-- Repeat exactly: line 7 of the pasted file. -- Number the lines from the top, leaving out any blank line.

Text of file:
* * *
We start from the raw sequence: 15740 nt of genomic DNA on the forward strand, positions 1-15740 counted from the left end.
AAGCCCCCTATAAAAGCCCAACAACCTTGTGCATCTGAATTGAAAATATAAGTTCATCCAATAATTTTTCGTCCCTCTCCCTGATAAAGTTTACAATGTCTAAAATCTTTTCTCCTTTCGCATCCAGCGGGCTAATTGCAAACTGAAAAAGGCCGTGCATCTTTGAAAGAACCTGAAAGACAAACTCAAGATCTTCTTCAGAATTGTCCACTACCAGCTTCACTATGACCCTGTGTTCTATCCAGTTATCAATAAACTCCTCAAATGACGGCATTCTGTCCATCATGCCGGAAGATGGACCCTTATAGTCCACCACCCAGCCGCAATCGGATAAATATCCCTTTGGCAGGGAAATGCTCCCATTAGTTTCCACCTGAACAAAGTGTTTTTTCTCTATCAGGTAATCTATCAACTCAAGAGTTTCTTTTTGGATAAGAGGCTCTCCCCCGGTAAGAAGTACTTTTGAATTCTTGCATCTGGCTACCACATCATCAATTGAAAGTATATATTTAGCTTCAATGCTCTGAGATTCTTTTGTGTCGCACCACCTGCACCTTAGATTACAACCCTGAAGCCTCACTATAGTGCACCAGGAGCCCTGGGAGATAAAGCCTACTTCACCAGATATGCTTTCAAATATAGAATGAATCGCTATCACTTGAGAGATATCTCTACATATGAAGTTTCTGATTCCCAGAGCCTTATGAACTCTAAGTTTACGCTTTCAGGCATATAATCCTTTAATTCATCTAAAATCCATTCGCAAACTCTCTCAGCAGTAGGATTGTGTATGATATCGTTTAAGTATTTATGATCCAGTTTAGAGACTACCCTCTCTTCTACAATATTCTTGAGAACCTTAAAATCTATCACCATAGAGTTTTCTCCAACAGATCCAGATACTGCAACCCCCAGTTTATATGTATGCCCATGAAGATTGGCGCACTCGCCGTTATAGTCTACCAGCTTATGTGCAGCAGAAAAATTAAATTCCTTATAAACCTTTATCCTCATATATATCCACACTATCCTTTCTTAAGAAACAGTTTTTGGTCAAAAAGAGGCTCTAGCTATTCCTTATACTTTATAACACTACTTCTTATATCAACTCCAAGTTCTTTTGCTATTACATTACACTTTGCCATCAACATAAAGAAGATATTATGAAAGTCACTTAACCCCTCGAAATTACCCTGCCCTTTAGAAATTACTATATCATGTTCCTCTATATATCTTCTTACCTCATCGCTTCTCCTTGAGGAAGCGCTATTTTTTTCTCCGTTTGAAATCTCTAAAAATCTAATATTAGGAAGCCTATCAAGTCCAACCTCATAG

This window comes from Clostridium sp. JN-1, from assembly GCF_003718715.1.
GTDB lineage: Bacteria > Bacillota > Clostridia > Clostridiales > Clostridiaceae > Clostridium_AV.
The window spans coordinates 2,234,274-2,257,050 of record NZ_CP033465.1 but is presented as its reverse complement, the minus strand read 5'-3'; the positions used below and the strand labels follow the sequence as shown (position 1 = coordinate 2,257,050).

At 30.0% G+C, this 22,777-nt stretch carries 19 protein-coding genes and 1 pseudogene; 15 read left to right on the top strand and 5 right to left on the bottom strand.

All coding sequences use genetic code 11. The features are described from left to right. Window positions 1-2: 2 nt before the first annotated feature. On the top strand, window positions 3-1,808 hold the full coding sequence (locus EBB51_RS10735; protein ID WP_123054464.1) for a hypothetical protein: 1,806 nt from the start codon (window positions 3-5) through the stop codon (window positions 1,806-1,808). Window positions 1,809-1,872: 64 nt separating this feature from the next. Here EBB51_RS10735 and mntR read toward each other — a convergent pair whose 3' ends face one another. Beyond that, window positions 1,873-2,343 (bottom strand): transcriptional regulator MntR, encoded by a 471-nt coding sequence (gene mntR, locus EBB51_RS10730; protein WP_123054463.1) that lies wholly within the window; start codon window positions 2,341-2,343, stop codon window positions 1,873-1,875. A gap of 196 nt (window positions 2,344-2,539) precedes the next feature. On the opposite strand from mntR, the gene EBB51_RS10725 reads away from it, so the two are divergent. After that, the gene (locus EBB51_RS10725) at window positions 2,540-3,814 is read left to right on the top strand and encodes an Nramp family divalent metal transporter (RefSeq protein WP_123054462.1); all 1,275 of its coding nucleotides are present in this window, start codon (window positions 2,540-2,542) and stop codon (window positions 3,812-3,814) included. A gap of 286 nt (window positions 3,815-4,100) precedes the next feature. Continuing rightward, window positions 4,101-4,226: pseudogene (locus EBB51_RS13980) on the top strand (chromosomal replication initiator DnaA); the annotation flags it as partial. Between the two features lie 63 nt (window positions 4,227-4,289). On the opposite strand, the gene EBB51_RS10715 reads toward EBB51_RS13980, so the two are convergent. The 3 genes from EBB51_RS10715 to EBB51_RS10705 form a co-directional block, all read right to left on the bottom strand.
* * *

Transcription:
All coding sequences use genetic code 11. The features are described from left to right. Window positions 1-2: 2 nt before the first annotated feature. On the top strand, window positions 3-1,808 hold the full coding sequence (locus EBB51_RS10735; protein ID WP_123054464.1) for a hypothetical protein: 1,806 nt from the start codon (window positions 3-5) through the stop codon (window positions 1,806-1,808). Window positions 1,809-1,872: 64 nt separating this feature from the next. Here EBB51_RS10735 and mntR read toward each other — a convergent pair whose 3' ends face one another. Beyond that, window positions 1,873-2,343 (bottom strand): transcriptional regulator MntR, encoded by a 471-nt coding sequence (gene mntR, locus EBB51_RS10730; protein WP_123054463.1) that lies wholly within the window; start codon window positions 2,341-2,343, stop codon window positions 1,873-1,875. A gap of 196 nt (window positions 2,344-2,539) precedes the next feature. On the opposite strand from mntR, the gene EBB51_RS10725 reads away from it, so the two are divergent. After that, the gene (locus EBB51_RS10725) at window positions 2,540-3,814 is read left to right on the top strand and encodes an Nramp family divalent metal transporter (RefSeq protein WP_123054462.1); all 1,275 of its coding nucleotides are present in this window, start codon (window positions 2,540-2,542) and stop codon (window positions 3,812-3,814) included. A gap of 286 nt (window positions 3,815-4,100) precedes the next feature. Continuing rightward, window positions 4,101-4,226: pseudogene (locus EBB51_RS13980) on the top strand (chromosomal replication initiator DnaA); the annotation flags it as partial. Between the two features lie 63 nt (window positions 4,227-4,289). On the opposite strand, the gene EBB51_RS10715 reads toward EBB51_RS13980, so the two are convergent. The 3 genes from EBB51_RS10715 to EBB51_RS10705 form a co-directional block, all read right to left on the bottom strand.